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Michigan State Men’s Basketball: Villanova Preview

NCAA Basketball: Kentucky at Michigan State Marc Lebryk-USA TODAY Sports

Gavitt Tipoff Game Info/How to Watch:

Where: Breslin Center, East Lansing, Michigan

When: Friday, Nov. 18, 2022 at 8:00 p.m. ET

TV/Streaming (within the U.S.): FS1

Michigan State (2-1), No. 18 (Kenpom)

What a statement the Spartans made in their double-overtime win over Kentucky on Tuesday night in Indianapolis. In a game where none of the Spartan guards played particularly well (outside of Tyson Walker’s late-flourish), it was the Spartan front-court that won the game against the veritable fleet of prime-time athletes the Wildcats committed to the fray.

The excellence on display in that gritty win came from every part of the team: Tom Izzo coached his best individual game since Cassius Winston’s senior season, the Spartan defense maintained its intensity and the high standard it set in the first two games for 50 minutes, and, most importantly, every big punch the Wildcats landed, the Spartans countered with a punch of their own — a championship-level of determination and composure exuded from every member of the team, even when they made individual errors or missed shots.

Michigan State Depth Chart:

1 - A.J. Hoggard (6’4” Jr.), Tre Holloman (6’2” Fr.)
2 - Tyson Walker (6’0” Sr.), Jaden Akins (6’4” So.)
3 - Malik Hall (6’8” Sr.), Pierre Brooks II (6’5” So.)
4 - Joey Hauser (6’9” Sr.)
5 - Mady Sissoko (6’9” Jr.), Jaxon Kohler (6’9” Fr.), Carson Cooper (6’11” Fr.)

While I expected a more open and faster-paced game, and a pace that would help some of the Spartans, it turns out that the guys most in need of big nights did it on their own, often against a tough Kentucky half-court defense.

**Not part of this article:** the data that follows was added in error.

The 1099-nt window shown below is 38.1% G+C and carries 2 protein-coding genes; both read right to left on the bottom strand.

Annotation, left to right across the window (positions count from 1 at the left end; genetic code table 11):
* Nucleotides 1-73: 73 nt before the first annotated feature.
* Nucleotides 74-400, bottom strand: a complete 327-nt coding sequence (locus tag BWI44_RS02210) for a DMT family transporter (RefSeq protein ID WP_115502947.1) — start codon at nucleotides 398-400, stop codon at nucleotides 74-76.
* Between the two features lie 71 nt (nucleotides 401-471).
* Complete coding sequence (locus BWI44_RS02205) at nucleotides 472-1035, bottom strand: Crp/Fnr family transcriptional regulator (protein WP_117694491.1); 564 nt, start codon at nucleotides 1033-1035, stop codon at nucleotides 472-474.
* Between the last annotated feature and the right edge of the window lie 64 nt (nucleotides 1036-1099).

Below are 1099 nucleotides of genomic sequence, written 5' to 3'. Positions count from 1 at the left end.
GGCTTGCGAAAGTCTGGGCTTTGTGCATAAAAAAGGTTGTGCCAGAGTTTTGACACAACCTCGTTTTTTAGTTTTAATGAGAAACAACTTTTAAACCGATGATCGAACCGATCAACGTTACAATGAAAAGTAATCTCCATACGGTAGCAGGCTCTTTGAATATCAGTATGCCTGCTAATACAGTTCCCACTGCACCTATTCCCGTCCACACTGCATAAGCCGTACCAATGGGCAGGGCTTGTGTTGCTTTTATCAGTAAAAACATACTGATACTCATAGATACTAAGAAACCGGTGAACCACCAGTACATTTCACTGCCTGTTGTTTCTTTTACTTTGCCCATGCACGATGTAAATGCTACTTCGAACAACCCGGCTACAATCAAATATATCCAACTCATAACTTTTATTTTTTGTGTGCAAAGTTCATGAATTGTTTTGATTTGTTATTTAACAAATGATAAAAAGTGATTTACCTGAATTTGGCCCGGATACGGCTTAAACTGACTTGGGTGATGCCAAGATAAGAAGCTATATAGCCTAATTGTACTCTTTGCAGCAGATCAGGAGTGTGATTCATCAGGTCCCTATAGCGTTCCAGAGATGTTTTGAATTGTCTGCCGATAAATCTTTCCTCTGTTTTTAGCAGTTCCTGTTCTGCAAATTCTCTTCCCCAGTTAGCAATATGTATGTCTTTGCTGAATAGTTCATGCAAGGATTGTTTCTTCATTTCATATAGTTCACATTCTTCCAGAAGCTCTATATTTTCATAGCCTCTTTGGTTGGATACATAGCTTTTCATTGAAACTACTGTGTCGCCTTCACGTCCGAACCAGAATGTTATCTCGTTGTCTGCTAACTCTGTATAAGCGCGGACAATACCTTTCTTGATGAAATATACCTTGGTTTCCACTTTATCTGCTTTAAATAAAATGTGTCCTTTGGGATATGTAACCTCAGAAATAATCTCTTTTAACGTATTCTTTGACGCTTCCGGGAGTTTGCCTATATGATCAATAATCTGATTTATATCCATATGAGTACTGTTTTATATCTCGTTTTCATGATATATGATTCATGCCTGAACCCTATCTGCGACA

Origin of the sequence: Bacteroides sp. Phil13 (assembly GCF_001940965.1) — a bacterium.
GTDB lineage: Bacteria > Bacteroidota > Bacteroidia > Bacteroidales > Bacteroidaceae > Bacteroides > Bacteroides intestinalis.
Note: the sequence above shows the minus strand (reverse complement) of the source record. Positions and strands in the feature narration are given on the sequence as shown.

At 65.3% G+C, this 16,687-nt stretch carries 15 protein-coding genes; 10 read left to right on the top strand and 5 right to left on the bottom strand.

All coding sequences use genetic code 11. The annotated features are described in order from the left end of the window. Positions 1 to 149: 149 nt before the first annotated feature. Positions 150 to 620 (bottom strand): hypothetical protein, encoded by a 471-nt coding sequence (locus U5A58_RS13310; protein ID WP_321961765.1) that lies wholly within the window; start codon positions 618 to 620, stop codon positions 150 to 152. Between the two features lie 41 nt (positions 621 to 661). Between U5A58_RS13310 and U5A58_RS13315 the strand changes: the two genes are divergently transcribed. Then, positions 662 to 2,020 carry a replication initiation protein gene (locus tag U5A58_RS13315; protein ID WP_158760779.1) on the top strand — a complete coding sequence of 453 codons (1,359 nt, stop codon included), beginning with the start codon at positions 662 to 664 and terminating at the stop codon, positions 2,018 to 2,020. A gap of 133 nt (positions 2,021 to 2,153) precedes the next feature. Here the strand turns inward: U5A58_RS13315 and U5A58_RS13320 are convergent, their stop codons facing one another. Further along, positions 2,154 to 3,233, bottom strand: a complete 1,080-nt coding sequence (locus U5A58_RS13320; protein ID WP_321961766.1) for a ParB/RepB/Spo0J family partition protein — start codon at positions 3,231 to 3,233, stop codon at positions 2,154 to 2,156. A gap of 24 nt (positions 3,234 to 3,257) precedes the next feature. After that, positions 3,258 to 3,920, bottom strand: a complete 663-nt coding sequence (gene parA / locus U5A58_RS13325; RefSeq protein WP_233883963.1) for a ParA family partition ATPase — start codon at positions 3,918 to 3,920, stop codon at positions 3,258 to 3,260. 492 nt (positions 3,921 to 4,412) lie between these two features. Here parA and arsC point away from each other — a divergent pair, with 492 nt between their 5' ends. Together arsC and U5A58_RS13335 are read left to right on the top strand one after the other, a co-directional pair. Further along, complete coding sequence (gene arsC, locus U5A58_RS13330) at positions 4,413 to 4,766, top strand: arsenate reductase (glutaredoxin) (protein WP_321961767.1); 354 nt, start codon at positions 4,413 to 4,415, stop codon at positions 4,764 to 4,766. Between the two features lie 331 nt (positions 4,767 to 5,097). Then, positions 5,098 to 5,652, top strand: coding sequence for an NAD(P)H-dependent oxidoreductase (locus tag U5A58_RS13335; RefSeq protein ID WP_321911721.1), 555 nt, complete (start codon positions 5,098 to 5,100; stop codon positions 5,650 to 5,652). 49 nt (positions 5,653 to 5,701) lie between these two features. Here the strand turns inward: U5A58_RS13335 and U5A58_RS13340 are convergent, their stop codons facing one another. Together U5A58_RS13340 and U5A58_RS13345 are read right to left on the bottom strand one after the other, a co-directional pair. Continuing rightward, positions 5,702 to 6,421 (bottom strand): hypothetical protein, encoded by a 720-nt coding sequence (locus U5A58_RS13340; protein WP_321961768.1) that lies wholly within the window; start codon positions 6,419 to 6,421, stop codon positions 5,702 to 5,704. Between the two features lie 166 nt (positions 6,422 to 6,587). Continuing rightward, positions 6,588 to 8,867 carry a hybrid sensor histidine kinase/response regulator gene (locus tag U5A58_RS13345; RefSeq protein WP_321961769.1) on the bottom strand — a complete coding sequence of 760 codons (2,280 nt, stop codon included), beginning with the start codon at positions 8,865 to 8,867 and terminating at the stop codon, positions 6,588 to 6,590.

In a huge bounce-back game, and a making a statement of his own, forward Joey Hauser carried the Spartans for much of the game on offense, hitting timely jump shots, competing terrifically on defense, and securing some important rebounds — often in traffic. Hauser shut out the noise, and played ball. A showing like that, against that level of an opponent, on the heels of one of his worst games as a Spartan was huge for the team, and bigger for him. Hauser is here to play ball.

For their parts, forward Malik Hall and center Mady Sissoko also had huge moments and, like Hauser, and the team as a whole, a series of counter-punches. Hall had a dip in concentration in the middle portion of the game where he turned the ball over a few times, missed a few rebounds and generally let himself down. However, on the heels of those miscues, Hall executed in perfect fashion down the stretch and finished the two game-extending plays, the second in a sequence that invited him to make choices other than the one he made: to cut the Gordian Knot, and conquer. That he made the choice he did indicates the maturation of his game.

Sissoko followed up his at times dominant outing against Gonzaga with an even more impressive outing against the reigning National Player of the Year in Oscar Tshiebwe. Sissoko generally stayed out of foul-trouble (if you ignore two horrendous calls against him), competed incredibly hard on the block, rebounded the ball in traffic, set great screens, finished plays at the rim and hit free throws. It cannot be emphasized enough how impressive Sissoko has been to start the season. If Mady keeps this up, then this team’s ceiling changes.

While none of the guards played as well as they can, all of them made important plays: Akins with some needed bench scoring and seven crucial rebounds; Hoggard with two clutch free throws, nine assists and a few good defensive sequences (he, especially, needs to play far better on both ends for this team to reach its ceiling); and Walker with some crucial buckets and assists in the last 16 minutes of the marathon contest.

The quality of this group has already become evident — far earlier in the season than I anticipated, actually — and if they can smooth out their offensive execution, and shoot the ball a bit better, then this team really will be a national problem by the year’s end. After the Gonzaga game, I predicted the following on Twitter (ignore my erroneous Hoggard prediction):

And the more I watch this team, and the more I watch North Carolina (very little depth), the more I think Michigan State could take that game, too.